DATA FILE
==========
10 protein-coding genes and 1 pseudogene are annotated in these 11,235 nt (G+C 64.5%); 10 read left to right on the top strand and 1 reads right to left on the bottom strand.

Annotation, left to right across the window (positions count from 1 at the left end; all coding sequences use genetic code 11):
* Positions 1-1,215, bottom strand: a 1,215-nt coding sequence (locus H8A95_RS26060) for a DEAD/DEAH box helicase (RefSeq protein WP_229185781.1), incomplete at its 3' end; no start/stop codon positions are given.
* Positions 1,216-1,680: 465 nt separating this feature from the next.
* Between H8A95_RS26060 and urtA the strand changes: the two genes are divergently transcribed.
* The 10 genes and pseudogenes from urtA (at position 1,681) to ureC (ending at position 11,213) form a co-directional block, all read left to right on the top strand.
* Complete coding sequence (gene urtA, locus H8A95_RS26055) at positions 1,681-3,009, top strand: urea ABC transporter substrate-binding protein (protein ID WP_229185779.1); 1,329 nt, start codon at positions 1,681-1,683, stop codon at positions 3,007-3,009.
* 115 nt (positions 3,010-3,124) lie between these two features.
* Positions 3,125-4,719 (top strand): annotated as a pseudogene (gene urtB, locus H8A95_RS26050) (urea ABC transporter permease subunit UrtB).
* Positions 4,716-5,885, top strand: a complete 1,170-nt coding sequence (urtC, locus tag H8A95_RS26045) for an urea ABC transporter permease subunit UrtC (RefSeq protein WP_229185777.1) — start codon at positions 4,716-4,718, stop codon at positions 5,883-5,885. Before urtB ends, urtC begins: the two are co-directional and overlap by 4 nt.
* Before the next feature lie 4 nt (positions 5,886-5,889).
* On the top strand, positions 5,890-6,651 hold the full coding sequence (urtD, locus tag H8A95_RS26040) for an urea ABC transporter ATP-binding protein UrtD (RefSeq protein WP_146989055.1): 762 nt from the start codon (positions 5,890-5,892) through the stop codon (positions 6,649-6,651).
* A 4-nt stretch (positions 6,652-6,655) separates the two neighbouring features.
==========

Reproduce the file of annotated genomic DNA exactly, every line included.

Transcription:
10 protein-coding genes and 1 pseudogene are annotated in these 11,235 nt (G+C 64.5%); 10 read left to right on the top strand and 1 reads right to left on the bottom strand.

Annotation, left to right across the window (positions count from 1 at the left end; all coding sequences use genetic code 11):
* Positions 1-1,215, bottom strand: a 1,215-nt coding sequence (locus H8A95_RS26060) for a DEAD/DEAH box helicase (RefSeq protein WP_229185781.1), incomplete at its 3' end; no start/stop codon positions are given.
* Positions 1,216-1,680: 465 nt separating this feature from the next.
* Between H8A95_RS26060 and urtA the strand changes: the two genes are divergently transcribed.
* The 10 genes and pseudogenes from urtA (at position 1,681) to ureC (ending at position 11,213) form a co-directional block, all read left to right on the top strand.
* Complete coding sequence (gene urtA, locus H8A95_RS26055) at positions 1,681-3,009, top strand: urea ABC transporter substrate-binding protein (protein ID WP_229185779.1); 1,329 nt, start codon at positions 1,681-1,683, stop codon at positions 3,007-3,009.
* 115 nt (positions 3,010-3,124) lie between these two features.
* Positions 3,125-4,719 (top strand): annotated as a pseudogene (gene urtB, locus H8A95_RS26050) (urea ABC transporter permease subunit UrtB).
* Positions 4,716-5,885, top strand: a complete 1,170-nt coding sequence (urtC, locus tag H8A95_RS26045) for an urea ABC transporter permease subunit UrtC (RefSeq protein WP_229185777.1) — start codon at positions 4,716-4,718, stop codon at positions 5,883-5,885. Before urtB ends, urtC begins: the two are co-directional and overlap by 4 nt.
* Before the next feature lie 4 nt (positions 5,886-5,889).
* On the top strand, positions 5,890-6,651 hold the full coding sequence (urtD, locus tag H8A95_RS26040) for an urea ABC transporter ATP-binding protein UrtD (RefSeq protein WP_146989055.1): 762 nt from the start codon (positions 5,890-5,892) through the stop codon (positions 6,649-6,651).
* A 4-nt stretch (positions 6,652-6,655) separates the two neighbouring features.